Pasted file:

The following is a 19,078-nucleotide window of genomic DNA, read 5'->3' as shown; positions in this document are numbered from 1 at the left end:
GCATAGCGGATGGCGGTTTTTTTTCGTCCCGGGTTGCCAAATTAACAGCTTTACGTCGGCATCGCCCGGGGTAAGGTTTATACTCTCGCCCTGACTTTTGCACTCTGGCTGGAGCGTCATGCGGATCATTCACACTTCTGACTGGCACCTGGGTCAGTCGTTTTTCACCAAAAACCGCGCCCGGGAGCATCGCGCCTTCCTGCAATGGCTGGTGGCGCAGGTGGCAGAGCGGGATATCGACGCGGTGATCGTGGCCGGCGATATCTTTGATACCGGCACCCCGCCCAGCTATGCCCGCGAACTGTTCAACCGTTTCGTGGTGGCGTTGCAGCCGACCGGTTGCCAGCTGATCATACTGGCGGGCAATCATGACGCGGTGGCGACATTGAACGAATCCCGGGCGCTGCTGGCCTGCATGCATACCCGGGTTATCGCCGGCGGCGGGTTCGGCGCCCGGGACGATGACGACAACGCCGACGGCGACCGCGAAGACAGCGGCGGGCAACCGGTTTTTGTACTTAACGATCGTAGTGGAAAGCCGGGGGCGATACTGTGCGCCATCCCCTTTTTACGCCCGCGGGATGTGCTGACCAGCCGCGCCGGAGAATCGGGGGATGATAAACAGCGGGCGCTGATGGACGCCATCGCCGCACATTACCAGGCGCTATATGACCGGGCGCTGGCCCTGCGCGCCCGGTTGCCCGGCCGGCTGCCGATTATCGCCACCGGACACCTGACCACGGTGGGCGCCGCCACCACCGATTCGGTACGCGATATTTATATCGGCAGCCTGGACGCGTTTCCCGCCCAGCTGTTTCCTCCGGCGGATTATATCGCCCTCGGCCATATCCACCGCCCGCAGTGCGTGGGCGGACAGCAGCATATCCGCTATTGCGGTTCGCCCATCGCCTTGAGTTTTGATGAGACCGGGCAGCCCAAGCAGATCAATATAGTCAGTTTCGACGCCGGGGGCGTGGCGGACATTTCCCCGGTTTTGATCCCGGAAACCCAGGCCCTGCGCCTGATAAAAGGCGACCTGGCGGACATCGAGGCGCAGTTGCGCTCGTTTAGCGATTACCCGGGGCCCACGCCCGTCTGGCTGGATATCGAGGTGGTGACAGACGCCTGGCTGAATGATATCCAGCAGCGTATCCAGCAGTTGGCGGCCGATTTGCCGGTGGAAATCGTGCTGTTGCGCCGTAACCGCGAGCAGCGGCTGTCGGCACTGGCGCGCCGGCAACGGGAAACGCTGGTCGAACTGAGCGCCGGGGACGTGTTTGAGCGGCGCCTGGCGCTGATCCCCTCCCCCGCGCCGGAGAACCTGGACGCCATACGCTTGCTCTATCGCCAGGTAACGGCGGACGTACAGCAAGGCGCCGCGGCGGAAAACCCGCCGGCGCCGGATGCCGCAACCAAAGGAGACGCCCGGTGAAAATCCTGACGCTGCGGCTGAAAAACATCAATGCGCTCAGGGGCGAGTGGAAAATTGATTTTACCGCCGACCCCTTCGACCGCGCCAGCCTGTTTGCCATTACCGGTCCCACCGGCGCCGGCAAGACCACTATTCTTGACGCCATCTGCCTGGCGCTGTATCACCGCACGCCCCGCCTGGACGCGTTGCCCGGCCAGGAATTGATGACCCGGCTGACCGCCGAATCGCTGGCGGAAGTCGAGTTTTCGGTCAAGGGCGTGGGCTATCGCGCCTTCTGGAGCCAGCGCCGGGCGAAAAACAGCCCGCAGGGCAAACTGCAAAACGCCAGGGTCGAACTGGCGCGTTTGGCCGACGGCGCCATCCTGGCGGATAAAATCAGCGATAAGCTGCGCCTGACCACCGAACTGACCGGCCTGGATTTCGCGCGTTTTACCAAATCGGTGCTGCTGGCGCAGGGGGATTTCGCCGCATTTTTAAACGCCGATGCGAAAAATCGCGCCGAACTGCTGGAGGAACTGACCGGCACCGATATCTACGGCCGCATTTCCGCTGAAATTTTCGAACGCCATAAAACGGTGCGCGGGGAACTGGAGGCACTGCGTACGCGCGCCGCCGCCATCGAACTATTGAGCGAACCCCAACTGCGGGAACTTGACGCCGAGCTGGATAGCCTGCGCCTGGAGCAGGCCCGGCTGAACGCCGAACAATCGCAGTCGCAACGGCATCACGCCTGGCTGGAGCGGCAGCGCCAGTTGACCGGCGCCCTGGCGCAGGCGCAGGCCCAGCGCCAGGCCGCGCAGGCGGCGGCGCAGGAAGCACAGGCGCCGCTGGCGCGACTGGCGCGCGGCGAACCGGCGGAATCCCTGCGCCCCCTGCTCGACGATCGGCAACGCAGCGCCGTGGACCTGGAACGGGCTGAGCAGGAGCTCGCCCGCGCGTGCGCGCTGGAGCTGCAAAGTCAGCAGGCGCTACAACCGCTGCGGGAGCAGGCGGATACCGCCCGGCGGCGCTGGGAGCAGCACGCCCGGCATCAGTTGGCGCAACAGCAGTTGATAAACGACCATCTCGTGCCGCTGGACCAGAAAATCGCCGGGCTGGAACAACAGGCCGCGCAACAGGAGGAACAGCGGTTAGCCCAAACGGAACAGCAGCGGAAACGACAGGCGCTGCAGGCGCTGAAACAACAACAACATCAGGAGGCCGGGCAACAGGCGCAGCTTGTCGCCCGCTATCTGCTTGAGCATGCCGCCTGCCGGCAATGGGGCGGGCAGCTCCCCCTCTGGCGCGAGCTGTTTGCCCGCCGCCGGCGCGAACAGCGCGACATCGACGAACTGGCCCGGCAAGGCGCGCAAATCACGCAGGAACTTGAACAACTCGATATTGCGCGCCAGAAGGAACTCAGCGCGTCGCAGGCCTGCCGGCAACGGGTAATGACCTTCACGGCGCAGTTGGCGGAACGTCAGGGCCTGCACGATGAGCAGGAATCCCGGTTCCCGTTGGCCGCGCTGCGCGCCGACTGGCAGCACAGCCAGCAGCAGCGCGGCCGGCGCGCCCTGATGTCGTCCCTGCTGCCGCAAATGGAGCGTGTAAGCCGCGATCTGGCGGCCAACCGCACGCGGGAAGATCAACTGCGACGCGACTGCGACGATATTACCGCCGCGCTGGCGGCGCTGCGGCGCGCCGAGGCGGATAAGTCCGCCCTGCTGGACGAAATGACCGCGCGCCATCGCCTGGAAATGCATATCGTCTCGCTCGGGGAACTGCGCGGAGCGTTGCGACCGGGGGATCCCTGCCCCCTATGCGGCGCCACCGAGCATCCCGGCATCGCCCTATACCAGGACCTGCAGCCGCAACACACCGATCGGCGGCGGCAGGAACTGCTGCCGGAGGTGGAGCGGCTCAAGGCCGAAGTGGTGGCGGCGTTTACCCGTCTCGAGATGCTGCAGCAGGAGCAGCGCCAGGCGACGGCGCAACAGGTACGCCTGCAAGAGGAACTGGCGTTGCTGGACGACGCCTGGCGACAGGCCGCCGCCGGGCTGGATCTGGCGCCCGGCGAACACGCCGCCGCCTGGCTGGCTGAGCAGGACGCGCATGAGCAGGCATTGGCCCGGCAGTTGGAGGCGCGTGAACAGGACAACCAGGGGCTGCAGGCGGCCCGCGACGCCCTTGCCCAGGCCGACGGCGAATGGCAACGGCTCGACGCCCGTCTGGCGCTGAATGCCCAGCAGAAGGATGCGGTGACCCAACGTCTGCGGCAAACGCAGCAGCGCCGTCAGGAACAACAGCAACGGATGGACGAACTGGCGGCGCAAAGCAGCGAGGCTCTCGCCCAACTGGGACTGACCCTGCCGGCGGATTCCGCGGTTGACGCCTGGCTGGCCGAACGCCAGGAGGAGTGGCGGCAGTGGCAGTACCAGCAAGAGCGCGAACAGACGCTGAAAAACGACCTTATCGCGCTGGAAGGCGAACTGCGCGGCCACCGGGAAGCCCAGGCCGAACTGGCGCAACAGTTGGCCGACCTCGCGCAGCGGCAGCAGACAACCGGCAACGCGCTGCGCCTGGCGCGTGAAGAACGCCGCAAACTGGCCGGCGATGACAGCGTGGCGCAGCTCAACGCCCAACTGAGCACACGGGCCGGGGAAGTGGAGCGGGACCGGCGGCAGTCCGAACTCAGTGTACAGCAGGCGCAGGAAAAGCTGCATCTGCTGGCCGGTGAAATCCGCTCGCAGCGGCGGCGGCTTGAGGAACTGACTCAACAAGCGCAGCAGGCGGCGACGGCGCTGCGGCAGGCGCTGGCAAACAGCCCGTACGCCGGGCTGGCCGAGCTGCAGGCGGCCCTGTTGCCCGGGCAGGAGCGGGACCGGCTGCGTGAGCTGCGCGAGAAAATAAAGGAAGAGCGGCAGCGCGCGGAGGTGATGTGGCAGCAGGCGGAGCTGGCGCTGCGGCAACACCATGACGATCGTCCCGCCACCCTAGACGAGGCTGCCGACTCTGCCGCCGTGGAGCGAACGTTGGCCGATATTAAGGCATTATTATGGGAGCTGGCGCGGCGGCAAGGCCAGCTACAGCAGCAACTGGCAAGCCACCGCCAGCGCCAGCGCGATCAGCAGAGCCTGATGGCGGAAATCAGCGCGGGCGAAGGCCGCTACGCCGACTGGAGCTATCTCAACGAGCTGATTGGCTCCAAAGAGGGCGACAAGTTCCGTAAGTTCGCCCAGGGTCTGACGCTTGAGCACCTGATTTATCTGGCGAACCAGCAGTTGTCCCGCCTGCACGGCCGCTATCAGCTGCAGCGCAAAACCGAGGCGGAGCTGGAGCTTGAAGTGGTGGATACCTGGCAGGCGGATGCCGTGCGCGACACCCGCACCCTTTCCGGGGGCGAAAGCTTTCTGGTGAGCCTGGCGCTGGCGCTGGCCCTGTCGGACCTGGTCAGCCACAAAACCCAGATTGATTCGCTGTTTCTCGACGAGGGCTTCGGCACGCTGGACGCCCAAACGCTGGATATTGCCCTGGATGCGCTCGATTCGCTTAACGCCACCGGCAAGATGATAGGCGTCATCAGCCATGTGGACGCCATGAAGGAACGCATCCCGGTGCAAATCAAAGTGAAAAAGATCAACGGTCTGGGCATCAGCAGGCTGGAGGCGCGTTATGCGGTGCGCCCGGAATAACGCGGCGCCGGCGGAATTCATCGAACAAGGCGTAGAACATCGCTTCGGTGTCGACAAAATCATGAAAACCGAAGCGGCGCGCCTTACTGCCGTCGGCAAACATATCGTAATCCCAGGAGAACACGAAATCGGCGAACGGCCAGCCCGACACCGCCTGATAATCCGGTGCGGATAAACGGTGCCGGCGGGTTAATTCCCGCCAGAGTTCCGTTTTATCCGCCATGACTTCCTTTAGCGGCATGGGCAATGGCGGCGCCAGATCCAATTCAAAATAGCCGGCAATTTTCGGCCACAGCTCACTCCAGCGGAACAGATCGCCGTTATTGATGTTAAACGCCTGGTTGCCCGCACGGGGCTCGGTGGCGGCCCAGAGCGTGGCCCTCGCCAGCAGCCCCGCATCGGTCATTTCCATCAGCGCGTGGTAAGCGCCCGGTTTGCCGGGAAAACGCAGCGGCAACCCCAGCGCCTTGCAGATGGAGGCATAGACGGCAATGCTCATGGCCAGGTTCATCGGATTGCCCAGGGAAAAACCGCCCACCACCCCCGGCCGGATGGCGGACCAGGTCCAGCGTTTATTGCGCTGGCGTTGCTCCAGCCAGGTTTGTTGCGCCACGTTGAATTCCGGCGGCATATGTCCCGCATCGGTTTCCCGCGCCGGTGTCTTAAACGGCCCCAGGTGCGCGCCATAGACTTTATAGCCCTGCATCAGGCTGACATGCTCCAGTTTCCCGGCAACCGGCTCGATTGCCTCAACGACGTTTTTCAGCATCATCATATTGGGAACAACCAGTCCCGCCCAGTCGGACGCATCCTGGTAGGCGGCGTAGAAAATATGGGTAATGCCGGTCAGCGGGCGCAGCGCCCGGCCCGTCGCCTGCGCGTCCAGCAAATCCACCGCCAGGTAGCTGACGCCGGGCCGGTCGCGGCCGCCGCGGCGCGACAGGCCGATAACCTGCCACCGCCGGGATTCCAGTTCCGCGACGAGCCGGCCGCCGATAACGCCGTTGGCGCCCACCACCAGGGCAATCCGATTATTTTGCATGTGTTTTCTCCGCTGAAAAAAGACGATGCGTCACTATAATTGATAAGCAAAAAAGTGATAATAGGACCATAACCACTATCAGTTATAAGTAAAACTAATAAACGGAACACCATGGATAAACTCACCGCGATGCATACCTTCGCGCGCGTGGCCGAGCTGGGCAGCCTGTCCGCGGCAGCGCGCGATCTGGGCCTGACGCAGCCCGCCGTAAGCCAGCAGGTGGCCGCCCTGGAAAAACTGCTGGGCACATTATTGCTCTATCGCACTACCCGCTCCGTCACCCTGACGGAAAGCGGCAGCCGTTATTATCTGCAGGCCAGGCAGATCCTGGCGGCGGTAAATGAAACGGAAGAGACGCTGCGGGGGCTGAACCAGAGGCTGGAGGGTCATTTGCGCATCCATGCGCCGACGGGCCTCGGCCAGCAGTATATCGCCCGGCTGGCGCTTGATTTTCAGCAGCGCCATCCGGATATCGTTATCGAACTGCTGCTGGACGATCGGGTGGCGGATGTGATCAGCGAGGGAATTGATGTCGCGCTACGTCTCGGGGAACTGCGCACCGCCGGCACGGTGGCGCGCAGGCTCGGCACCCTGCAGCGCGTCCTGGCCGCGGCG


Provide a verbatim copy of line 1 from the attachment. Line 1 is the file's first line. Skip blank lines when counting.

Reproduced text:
The following is a 19,078-nucleotide window of genomic DNA, read 5'->3' as shown; positions in this document are numbered from 1 at the left end: